Preview of NWS' New Version of Forecast
This preview is not operational and should not be used for support decisions.

Area Forecast Discussion (AFD)

Issued by Topeka, KS (TOP)

                            
000
FXUS63 KTOP 181654
AFDTOP

Area Forecast Discussion
National Weather Service Topeka KS
1154 AM CDT Wed Sep 18 2019

...AVIATION UPDATE...

.SHORT TERM...(Today and tonight)
Issued at 313 AM CDT Wed Sep 18 2019

Very sticky to uncomfortable dewpoints remain in place for the 
foreseeable future -- especially in the near term -- with 
temperatures around 90 yielding heat index values in the mid to 
upper 90s.  

Overall, the upper flow pattern remains devoid of an significant 
trough bringing cooler and drier air into the region probably until 
next week when a more significant modified Canadian high pressure 
cell can build into the region.  Until then, the broken record of 
hot and humid conditions holds.  The near term forecast for today 
and Thursday doesn't really change much or offer much in the way 
of precipitation chances. Currently, the high amplitude ridge that
has been over the area is flattening and shifting east of the 
area. Tropical depression Imelda is slowly trying to lift north 
through southeastern portions of TX. Meanwhile, a compact upper 
shortwave is continuing to lift into the Dakotas with the best 
forcing remaining well north of the area. The main Pacific trough 
is still trying to make its way onshore over the Pacific 
northwest. This will leave a southwest flow regime over the 
central Rockies into portions of the central Plains. Lee troughing
remains in place along the front range of the Rockies into 
portions Nebraska. Thus the best convergence and isentropic ascent
along with the LLJ tonight also remains northwest of the area. 
Elevated storms remain well north of the area and are currently 
struggling to back build into extreme northeastern Nebraska as the
upper trough axis is lifting trough the region taking on a more 
negative tilt. 

With the orientation of the previously mentioned shortwave and the 
lack of a significant convergence associated with the LLJ over the 
area, most short term model guidance has continued to back off of 
developing precipitation into the area.  There may only be some 
isolated showers or a storm develop into the early morning hours. 
This similar pattern remains into Wednesday night and Thursday 
morning.  However, have kept slight chance PoPs mainly north of I-70 
due to a a bit better LLJ convergence.  But, moisture again remains 
at a premium aloft, so not too optimistic in any widespread shower 
or storm development even into Wednesday night and early Thursday 
time frame.  Highs again Thursday remain into the 90s with high near 
surface dewpoints with little relief from daytime mixing giving way 
to upper 90 heat index values again.  

.LONG TERM...(Thursday through Tuesday)
Issued at 313 AM CDT Wed Sep 18 2019

Into the weekend, a frontal system may begin to finally move into 
the area as the previously mentioned Pacific trough impacts the area 
and lead waves emanating from this trough lift into the Plains.  

Still low predictability in the overall evolution of the larger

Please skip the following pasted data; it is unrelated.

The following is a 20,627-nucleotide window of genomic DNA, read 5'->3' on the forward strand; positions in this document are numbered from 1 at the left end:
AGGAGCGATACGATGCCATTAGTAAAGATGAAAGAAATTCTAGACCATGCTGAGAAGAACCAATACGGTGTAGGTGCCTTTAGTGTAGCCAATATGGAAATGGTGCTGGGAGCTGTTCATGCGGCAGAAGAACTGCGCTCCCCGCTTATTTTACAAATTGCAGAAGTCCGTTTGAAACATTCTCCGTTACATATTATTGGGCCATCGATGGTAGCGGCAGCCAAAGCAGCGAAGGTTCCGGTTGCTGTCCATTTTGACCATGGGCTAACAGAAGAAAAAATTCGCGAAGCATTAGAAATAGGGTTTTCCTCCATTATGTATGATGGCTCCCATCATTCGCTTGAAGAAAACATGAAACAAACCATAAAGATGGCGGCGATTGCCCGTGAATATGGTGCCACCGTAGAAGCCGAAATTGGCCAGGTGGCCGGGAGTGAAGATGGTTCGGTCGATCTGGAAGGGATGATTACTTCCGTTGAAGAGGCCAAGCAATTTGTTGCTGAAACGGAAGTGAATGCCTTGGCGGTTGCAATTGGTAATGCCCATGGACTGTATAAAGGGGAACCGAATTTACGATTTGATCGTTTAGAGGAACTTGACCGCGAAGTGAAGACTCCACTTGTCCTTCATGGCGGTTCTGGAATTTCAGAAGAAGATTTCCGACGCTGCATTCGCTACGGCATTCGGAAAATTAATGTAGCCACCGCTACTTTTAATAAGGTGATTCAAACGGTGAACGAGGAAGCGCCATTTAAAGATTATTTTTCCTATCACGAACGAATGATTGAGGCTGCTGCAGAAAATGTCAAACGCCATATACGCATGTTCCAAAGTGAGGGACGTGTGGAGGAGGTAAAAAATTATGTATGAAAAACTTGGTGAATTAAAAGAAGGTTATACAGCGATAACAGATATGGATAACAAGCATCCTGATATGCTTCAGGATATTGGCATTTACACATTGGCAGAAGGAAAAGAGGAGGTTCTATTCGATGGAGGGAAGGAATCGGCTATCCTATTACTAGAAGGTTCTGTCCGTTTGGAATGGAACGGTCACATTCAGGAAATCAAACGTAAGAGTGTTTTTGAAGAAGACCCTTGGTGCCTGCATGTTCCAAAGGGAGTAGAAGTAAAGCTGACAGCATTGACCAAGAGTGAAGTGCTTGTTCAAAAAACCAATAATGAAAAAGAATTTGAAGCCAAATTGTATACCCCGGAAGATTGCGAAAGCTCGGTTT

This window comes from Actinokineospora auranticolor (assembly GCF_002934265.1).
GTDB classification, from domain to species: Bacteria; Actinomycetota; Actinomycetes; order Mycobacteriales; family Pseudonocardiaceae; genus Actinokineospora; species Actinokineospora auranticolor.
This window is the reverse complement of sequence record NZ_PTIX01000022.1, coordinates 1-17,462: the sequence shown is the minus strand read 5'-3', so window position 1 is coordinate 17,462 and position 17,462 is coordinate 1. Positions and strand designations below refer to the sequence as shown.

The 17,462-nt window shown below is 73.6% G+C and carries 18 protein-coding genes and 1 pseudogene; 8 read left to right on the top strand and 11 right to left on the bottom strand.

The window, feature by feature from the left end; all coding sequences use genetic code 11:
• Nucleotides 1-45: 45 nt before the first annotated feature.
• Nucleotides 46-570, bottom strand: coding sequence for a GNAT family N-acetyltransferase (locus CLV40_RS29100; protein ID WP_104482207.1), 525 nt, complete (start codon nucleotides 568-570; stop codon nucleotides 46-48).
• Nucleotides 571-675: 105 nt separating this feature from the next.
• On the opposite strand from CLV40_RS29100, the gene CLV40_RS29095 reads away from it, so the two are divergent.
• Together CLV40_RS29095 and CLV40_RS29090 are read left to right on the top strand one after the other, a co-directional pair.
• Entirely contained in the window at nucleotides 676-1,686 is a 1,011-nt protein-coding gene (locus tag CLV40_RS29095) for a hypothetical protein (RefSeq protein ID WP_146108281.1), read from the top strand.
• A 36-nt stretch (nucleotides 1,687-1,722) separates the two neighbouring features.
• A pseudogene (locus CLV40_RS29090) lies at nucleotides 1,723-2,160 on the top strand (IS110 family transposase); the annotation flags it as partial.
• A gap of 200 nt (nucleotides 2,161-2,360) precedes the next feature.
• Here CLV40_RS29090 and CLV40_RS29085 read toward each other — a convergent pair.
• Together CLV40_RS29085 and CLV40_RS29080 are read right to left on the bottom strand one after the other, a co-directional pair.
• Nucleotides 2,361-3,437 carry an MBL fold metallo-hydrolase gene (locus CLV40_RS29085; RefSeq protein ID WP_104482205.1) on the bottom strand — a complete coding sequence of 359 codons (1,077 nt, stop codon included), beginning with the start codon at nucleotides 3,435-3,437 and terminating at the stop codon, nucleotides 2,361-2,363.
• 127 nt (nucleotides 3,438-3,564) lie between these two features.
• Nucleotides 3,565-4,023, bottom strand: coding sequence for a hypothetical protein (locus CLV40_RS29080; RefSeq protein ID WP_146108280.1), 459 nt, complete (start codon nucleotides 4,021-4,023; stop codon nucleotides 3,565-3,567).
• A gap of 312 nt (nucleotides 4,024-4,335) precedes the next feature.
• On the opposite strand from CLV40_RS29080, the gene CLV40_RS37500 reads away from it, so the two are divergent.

scale western trough into the Saturday and Sunday time frame, but it 
does look like a wet pattern will be in place for much of the 
upcoming weekend.  This could be further enhanced by the northward 
advection of higher theta-e air associated with tropical depression 
Imelda.  As more southwest flow component remains and upper flow 
increases over the region along the eastern flank of the deeper 
trough spanning through much of the western CONUS, can't rule out
some episodes of severe weather and heavy rainfall. The ECMWF 
suggests stronger upper flow than the GFS and to some extent the 
Canadian solution. This could lead to shear profiles more 
supportive of more organized severe weather. Will have to wait a 
bit longer to tell for sure. The other main hazard would be 
related to the heavy rainfall potential. With no antecedent 
rainfall, concerns overall may be mitigated. But, with PW amounts 
easily pushing the 90th percentiles for time of year, concerns 
would likely be elevated and dependent on additional moisture 
associated with previously mentioned tropical influences. Also, 
frontal positioning is going to be critical. Right now the frontal
zone is anything but clear as to where it may linger. The GFS 
focuses mostly over east central areas into Missouri. The ECMWF 
has the focus further north essentially along the KS/NE border. 
Again, this positioning will be critical. 

Have kept precipitation chances into the early portion of next week 
as the boundary struggles to push very far south of the region with 
return bring back isentropic ascent back over the boundary into the 
region.  Eventually, into the latter portions of the week, it 
appears most deterministic guidance is trying to suggest that a 
stronger and drier Canadian airmass pushes into the central Plains. 
 As a result the area could potentially see dewpoints dip into the 
40s!  Relief with this dry air has not been felt for a long time and 
would certainly be newsworthy.  

&&

.AVIATION...(For the 18Z TAFS through 18Z Thursday afternoon)
Issued at 1154 AM CDT Wed Sep 18 2019

Relatively dry low levels are expected to keep VFR conditions at 
the terminals through Thursday morning. The magnitude of the low 
level jet is progged to be weaker tonight, so LLWS looks to be 
less of a concern. 

&&

.TOP WATCHES/WARNINGS/ADVISORIES...
NONE.
&&

$$

SHORT TERM...Drake
LONG TERM...Drake
AVIATION...Wolters